Vital match statistics

How a player's height and weight became closely guarded secrets

I was a weed as a child. Now look at me - still a weed. But having asthma made it worse. Dribbling, passing, that was fine, but shooting from any distance, that was agony, especially on wet pitches when the ball was like a coconut. It just sort of dribbled forward expectantly a few yards, then came to a halt, prematurely. Would I ever play for Scotland, or even Carlisle United? That was my ambition in life aged 11. It seemed very unlikely.

One of the rare moments of revelation in my whole life came when I was 17. I realised that, although I was still small and weedy, if I were determined enough and could tackle a big lump and bring him down, it would hurt him more than it would hurt me. Overnight I became a demon tackler - and got into the First XV at Carlisle Grammar School. Boaster.

I have always followed the weeds with extra interest, knowing that kids like Shaun Wright-Phillips, Jermain Defoe, Aaron Lennon, Tomás Rosicky and even Robinho must have been told all their childhood that they wouldn't make it as they weren't big enough.

The ones who looked ugly and ungainly, not just small, like that duo at Man City, Stephen Ireland and Craig Bellamy, must have found it even harder. Watching Ireland off the ball, I still find it hard to believe he is any sort of athlete and not an escapee from some day release, looking for a soup kitchen.

It becomes a challenge, of course, when you're small and weedy, to make yourself more skilful than the bigger, better-built lads - and also fiercer. Wee Billy Bremner made himself a giant, as did Nobby Stiles, scaring everyone with his physical menace - ie, kicking people. Bellamy has worked on his facial expressions, as opposed to his fouls. He looks constantly furious, with the ref, opposition, team-mates, himself. I love his face so much I can hardly take my eyes off him. He makes me smile, cheers me up, in the dullest game.

So I was really looking forward to the big 'un on 8 February at White Hart Lane - hoping Andrei Arshavin would make some sort of appearance for Arsenal and I would be able to see who was the smaller and weedier - him or Luka Modric. Interesting how each team has invested hopes, and money, in players who must often have been told, "Sorry son, why not be a jockey?"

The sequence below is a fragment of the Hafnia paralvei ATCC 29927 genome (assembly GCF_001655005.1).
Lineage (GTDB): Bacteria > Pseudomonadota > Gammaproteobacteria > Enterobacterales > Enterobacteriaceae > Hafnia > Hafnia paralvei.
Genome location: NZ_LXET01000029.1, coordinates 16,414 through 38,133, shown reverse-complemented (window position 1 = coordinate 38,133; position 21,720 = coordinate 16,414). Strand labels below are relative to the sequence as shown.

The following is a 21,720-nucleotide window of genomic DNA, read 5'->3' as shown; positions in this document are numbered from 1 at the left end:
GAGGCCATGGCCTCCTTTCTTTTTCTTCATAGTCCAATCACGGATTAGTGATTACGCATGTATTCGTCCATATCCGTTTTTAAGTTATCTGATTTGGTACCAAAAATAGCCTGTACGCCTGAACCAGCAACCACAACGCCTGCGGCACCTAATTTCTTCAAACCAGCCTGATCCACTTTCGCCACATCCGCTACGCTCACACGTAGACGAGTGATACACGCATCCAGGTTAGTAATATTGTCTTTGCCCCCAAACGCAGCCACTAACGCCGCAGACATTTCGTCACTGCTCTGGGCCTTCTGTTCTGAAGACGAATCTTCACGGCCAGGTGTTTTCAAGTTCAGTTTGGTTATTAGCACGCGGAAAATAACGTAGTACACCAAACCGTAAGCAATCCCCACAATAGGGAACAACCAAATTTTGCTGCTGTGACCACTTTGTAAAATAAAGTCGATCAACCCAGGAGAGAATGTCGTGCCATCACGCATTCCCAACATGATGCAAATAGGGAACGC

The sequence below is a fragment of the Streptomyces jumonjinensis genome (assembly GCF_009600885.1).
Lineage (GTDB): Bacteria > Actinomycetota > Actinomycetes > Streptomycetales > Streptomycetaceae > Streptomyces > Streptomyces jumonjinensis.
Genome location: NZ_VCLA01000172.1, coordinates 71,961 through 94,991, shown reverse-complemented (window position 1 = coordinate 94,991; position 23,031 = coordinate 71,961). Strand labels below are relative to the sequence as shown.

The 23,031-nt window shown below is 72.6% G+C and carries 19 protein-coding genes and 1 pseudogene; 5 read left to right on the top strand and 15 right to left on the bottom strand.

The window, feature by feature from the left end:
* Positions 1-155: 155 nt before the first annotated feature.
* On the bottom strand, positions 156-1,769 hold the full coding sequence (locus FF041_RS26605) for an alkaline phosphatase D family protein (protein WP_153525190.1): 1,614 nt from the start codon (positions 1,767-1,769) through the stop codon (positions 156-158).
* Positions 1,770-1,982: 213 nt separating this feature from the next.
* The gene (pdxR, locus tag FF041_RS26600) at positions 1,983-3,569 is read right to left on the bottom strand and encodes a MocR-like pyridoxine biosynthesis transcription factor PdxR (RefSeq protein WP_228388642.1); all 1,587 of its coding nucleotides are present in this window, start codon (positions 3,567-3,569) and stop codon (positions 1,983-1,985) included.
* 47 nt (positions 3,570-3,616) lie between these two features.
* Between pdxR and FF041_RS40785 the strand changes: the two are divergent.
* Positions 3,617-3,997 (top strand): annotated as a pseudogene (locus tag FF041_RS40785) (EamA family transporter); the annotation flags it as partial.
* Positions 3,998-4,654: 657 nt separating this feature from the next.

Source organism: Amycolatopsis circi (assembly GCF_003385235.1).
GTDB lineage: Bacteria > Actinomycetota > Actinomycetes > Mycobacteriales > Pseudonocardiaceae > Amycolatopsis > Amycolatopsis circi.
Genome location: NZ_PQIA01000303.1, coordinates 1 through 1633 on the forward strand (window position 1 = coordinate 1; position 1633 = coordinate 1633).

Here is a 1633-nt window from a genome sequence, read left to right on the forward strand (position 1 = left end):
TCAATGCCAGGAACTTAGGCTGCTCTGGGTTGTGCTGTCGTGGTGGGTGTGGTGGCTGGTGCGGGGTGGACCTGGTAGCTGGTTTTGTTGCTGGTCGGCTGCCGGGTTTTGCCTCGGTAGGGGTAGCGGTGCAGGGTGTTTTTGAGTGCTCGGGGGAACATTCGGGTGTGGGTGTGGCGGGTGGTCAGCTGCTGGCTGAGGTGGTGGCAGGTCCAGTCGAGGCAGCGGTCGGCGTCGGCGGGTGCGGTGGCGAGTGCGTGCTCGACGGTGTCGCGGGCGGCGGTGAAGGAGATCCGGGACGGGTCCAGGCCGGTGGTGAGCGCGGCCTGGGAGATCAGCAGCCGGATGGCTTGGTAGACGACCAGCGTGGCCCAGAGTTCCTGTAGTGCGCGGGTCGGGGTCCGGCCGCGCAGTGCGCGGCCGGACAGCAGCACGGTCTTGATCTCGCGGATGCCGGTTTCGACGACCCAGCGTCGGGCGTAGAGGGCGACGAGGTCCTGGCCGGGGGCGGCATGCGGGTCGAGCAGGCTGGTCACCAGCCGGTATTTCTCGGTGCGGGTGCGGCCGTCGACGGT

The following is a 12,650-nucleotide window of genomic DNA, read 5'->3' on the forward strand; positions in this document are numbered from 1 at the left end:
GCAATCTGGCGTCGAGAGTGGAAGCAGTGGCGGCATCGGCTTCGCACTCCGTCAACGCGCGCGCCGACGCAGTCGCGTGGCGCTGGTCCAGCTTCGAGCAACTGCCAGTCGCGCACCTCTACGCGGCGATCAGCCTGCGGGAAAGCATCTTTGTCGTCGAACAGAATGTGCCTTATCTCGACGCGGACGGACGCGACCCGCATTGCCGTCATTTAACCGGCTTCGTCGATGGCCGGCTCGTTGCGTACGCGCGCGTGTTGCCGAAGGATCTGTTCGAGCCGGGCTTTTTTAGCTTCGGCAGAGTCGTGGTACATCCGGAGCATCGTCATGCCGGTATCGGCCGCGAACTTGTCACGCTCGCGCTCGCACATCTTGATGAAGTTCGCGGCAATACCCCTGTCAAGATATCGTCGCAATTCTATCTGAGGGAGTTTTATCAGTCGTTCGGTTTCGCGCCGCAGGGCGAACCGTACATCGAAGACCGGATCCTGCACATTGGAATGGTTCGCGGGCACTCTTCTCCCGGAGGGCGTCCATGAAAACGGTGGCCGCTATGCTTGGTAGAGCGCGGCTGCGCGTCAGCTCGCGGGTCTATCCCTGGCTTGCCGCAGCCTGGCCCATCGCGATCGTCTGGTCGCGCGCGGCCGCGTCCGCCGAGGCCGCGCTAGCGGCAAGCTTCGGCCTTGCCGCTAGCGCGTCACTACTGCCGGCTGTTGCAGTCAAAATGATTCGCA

Modric in particular looks a waif, about to be blown over, too frail and fragile for life, let alone modern football. Watching him carefully since he arrived, I guess he must be well under ten stone, but I haven't been able to confirm that. When I was a lad all the footer cards and stickers, comics and programmes, told you clearly each player's weight and height. Now it's almost a state secret. Both Spurs and Arsenal programmes, when they list the opposing team, will give you place of birth, date of birth and previous teams, but rarely heights and weights. Is it vanity on the part of the titchy types?

I did eventually find one website which states that Modric is 1.74 metres - about 5ft 8in - which I don't believe, while Arshavin is said to be 1.72m, which I don't believe either, as he looks slightly the taller of the two and a bit heavier.

Either way, I'm a hunk by comparison - oh yes, 5ft 9in in a good light, and er, a great deal heavier after two weeks in the Caribbean stuffing my face.

In the end Arshavin didn't make it, so we didn't have the Battle of the Weeds, which was a shame, as I still haven't seen them on the same pitch. But their presence in the Prem confirms one of the great things about football – any body can make it.

Hunter Davies is a journalist, broadcaster and profilic author perhaps best known for writing about the Beatles. He is an ardent Tottenham fan and writes a regular column on football for the New Statesman.

This article first appeared in the 16 February 2009 issue of the New Statesman, The New Depression